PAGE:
British Meat Processors Association (BMPA) technical director David Lindars told Food Manufacture he aims to “right a wrong” by urging the Food Standards Agency (FSA) to support extending chilled red meat shelf-life beyond ten days.
The BMPA is working with the FSA on a ‘rapid review’ that could boost guidelines for red meat use-by dates from the current ten-day maximum to 21 days or more by October.
The shift would not only mean products could be kept in retail chillers for longer, boosting sales but would also reduce waste created by retailers binning products once use-by dates expire.
Lindars said persuading the FSA could lead to reviewing the shelf-life of other meat products. “We are jumping through, hopefully the last hoops to get this review with red meat only, and other meat categories could follow.”
The current initiative follows joint BMPA and Meat and Livestock Australia research – peer reviewed this year – indicating the recommended shelf-life for chilled red meat could be safely extended well beyond current FSA guidance.
Earlier this year food scientists said that the proposed extension was still over-cautious.
Lindars said that the industry had never seen the scientific evidence that the FSA used to establish the ten-day guidance in 2008 and confirm it in 2017. The guidance applies to vacuum- or gas-packaged meat kept at 3-8oC, with limited exceptions.
“I am trying to right a wrong here. It should never have happened in the first place,” he said. “We have supplied the evidence and we have had it peer reviewed as well.”
The UK is currently the only country that enforces this ten-day rule. The BMPA claims the rigid application of it disadvantages UK meat companies who often either miss out on export orders or are forced to sell product at a lower price than overseas competitors.
A group, which BMPA co-chairs and is made up of FSA, industry and specialist individuals from trade bodies, is now compiling further evidence to present at the end of September.
Lindars said changing the FSA guidelines could make a “huge difference” to food manufacturers who would be able to set the shelf-life after conducting risk assessments.
One issue highlighted by the report is that initial treatment of meat, for example how it is packed, can significantly affect shelf-life.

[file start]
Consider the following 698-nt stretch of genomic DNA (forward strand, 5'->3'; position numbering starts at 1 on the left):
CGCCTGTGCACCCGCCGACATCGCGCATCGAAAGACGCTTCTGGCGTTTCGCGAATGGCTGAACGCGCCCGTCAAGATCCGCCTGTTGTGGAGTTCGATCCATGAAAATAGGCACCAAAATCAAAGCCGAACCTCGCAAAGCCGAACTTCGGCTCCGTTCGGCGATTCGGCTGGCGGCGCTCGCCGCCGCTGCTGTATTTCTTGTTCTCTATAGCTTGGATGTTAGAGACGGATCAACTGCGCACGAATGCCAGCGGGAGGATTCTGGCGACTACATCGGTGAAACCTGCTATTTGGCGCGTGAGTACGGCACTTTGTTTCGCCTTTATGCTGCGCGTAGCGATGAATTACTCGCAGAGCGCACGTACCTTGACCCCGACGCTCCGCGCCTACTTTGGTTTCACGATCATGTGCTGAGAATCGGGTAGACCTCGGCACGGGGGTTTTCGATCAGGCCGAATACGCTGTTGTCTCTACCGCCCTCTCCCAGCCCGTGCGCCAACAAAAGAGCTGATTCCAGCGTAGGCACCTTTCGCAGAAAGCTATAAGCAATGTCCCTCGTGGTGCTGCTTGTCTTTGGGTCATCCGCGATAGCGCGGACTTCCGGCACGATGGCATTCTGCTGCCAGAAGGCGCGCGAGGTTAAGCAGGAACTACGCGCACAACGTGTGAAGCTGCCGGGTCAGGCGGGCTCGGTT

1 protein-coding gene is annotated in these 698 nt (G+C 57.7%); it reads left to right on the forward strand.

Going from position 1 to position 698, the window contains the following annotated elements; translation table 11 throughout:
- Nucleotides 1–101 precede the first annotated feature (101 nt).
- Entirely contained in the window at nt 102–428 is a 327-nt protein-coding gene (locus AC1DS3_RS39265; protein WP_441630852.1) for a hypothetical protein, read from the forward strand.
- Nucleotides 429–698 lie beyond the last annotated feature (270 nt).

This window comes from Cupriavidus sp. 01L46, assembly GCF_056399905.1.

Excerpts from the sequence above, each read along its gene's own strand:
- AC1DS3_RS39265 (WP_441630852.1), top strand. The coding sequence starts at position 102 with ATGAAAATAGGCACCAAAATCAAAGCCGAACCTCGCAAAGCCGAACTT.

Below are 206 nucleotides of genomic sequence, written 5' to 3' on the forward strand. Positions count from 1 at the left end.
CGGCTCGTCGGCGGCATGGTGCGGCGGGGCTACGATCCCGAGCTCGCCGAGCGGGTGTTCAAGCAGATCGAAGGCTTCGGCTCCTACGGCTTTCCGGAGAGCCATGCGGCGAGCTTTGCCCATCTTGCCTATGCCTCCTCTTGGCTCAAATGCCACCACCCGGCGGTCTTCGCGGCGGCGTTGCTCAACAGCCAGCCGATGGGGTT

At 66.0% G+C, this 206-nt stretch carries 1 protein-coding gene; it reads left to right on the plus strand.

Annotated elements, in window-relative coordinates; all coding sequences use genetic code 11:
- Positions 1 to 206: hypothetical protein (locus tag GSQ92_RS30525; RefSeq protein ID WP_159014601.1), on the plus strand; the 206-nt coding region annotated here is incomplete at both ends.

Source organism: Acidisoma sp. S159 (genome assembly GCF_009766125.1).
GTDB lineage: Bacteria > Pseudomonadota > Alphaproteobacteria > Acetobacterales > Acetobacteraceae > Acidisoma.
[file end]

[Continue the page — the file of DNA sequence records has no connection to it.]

“We hope that the FSA’s final report will conclude that the risk assessment and the setting of shelf-life will return to the food business operators as was always the case for the last thirty plus years,” he said.
“There is already sufficient legislation in place that covers the food safety of products sold to the final consumer – 1990 Food Safety Act is one of many.”
“The shelf-life of fresh red meat held at 3°C to 8°C is of great significance to industry. We hope that these new scientific findings will give FSA the evidence they need to remove red meat from the guidance so that processors and retailers can apply longer retail shelf lives to their products”.
Lindars added that convincing the FSA could lead to reviewing the shelf-life of other meat products.
An FSA spokesperson said: “The FSA is committed to maintaining the highest food safety and standards possible. Everything we do is based on the latest scientific evidence and risk analysis to ensure protection of public health.
“We are currently undertaking a review of evidence, including an assessment by the Advisory Committee on the Microbiological Safety of Food (ACMSF) and from international sources, regarding the shelf-life of vacuum and modified atmosphere packed chilled fresh beef, lamb and pork.
“This review, which we are working closely with industry on, will consider an update of the FSA’s guidance in this area, and is expected to be completed later this year.”
Earlier this year statistics from HM Revenue & Customs revealed UK red meat export sales rocketed to more than £1.5bn last year, making 2019 one of the industry’s strongest years on record.